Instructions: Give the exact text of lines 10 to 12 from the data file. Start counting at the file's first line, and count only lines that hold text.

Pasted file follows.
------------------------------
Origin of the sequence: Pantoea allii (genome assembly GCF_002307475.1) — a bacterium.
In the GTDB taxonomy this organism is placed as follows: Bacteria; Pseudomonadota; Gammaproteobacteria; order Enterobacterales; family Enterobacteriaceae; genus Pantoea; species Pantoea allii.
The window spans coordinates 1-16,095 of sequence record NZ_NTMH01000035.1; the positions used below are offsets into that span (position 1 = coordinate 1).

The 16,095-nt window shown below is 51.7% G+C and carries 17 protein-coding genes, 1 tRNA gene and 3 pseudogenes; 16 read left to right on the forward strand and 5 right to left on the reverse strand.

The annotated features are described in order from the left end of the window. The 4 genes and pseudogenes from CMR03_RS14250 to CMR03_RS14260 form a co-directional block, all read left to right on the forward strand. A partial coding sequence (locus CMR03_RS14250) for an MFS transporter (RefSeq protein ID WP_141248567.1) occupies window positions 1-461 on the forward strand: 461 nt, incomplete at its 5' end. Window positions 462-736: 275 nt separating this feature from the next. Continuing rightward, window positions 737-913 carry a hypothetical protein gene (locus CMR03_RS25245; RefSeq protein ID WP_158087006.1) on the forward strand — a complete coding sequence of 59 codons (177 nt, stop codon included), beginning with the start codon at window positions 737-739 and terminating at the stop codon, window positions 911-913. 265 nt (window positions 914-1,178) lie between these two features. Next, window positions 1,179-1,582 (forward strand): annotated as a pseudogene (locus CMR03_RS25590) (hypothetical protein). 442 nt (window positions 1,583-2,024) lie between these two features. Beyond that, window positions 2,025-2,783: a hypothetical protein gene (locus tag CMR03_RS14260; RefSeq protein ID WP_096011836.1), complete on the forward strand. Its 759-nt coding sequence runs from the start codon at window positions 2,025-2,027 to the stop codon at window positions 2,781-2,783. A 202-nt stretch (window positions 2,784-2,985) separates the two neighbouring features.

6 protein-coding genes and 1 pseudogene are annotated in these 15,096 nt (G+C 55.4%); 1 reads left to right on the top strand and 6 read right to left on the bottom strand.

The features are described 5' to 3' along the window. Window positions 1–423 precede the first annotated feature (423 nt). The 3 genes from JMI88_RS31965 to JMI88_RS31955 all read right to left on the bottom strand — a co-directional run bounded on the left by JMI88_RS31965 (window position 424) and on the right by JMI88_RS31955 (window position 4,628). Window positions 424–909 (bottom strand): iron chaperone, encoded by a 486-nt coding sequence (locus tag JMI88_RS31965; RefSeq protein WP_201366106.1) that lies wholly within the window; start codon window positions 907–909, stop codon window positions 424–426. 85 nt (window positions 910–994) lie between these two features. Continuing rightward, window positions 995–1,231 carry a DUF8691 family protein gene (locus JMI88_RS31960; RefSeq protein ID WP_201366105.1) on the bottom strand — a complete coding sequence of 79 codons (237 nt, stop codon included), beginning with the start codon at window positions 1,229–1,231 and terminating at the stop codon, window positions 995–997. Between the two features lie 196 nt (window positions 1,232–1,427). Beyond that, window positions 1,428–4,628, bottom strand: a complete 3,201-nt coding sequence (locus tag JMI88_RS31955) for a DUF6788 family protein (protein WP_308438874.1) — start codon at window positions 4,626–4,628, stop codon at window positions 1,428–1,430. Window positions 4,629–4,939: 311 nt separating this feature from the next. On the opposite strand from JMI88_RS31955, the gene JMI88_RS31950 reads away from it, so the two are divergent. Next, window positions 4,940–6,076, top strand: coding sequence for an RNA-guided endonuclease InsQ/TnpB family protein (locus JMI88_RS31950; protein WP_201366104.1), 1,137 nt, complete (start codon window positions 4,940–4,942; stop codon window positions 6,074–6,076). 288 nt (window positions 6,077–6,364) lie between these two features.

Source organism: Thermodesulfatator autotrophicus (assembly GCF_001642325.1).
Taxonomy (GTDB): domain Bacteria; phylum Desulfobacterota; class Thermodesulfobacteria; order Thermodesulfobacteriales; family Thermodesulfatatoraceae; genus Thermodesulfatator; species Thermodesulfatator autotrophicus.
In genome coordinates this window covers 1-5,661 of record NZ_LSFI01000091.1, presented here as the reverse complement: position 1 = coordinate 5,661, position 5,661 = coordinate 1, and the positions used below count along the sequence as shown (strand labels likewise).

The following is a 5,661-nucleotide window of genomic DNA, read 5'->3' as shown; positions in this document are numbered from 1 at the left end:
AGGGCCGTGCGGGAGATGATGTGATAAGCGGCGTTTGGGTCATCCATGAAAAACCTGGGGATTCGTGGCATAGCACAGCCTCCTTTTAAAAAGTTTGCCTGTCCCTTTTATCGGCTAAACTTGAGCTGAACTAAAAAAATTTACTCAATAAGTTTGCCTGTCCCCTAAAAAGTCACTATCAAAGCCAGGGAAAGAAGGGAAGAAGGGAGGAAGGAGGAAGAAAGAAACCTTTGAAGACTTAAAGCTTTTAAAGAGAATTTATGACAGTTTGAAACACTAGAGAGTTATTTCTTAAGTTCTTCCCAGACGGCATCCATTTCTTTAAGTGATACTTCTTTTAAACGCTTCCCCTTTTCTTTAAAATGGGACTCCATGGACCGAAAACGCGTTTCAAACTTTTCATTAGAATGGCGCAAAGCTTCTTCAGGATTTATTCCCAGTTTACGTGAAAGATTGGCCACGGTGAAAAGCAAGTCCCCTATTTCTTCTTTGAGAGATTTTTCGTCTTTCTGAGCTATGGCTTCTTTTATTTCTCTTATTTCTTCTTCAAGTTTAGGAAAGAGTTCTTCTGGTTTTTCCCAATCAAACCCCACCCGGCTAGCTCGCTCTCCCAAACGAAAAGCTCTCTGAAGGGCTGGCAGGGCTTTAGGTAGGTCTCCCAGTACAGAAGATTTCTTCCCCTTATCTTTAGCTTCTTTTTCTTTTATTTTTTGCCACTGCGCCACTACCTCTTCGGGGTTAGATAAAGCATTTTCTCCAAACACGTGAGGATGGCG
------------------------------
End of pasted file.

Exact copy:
In genome coordinates this window covers 1-5,661 of record NZ_LSFI01000091.1, presented here as the reverse complement: position 1 = coordinate 5,661, position 5,661 = coordinate 1, and the positions used below count along the sequence as shown (strand labels likewise).

The following is a 5,661-nucleotide window of genomic DNA, read 5'->3' as shown; positions in this document are numbered from 1 at the left end:
AGGGCCGTGCGGGAGATGATGTGATAAGCGGCGTTTGGGTCATCCATGAAAAACCTGGGGATTCGTGGCATAGCACAGCCTCCTTTTAAAAAGTTTGCCTGTCCCTTTTATCGGCTAAACTTGAGCTGAACTAAAAAAATTTACTCAATAAGTTTGCCTGTCCCCTAAAAAGTCACTATCAAAGCCAGGGAAAGAAGGGAAGAAGGGAGGAAGGAGGAAGAAAGAAACCTTTGAAGACTTAAAGCTTTTAAAGAGAATTTATGACAGTTTGAAACACTAGAGAGTTATTTCTTAAGTTCTTCCCAGACGGCATCCATTTCTTTAAGTGATACTTCTTTTAAACGCTTCCCCTTTTCTTTAAAATGGGACTCCATGGACCGAAAACGCGTTTCAAACTTTTCATTAGAATGGCGCAAAGCTTCTTCAGGATTTATTCCCAGTTTACGTGAAAGATTGGCCACGGTGAAAAGCAAGTCCCCTATTTCTTCTTTGAGAGATTTTTCGTCTTTCTGAGCTATGGCTTCTTTTATTTCTCTTATTTCTTCTTCAAGTTTAGGAAAGAGTTCTTCTGGTTTTTCCCAATCAAACCCCACCCGGCTAGCTCGCTCTCCCAAACGAAAAGCTCTCTGAAGGGCTGGCAGGGCTTTAGGTAGGTCTCCCAGTACAGAAGATTTCTTCCCCTTATCTTTAGCTTCTTTTTCTTTTATTTTTTGCCACTGCGCCACTACCTCTTCGGGGTTAGATAAAGCATTTTCTCCAAACACGTGAGGATGGCG